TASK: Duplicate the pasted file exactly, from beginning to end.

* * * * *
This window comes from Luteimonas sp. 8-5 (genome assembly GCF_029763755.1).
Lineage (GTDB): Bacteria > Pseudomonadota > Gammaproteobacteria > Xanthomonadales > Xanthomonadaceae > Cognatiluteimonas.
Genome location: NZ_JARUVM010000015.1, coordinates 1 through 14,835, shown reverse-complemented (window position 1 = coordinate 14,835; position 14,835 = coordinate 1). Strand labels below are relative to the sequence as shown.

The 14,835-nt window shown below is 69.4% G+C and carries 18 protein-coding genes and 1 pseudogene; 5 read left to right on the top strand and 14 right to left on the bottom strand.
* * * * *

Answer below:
This window comes from Luteimonas sp. 8-5 (genome assembly GCF_029763755.1).
Lineage (GTDB): Bacteria > Pseudomonadota > Gammaproteobacteria > Xanthomonadales > Xanthomonadaceae > Cognatiluteimonas.
Genome location: NZ_JARUVM010000015.1, coordinates 1 through 14,835, shown reverse-complemented (window position 1 = coordinate 14,835; position 14,835 = coordinate 1). Strand labels below are relative to the sequence as shown.

The 14,835-nt window shown below is 69.4% G+C and carries 18 protein-coding genes and 1 pseudogene; 5 read left to right on the top strand and 14 right to left on the bottom strand.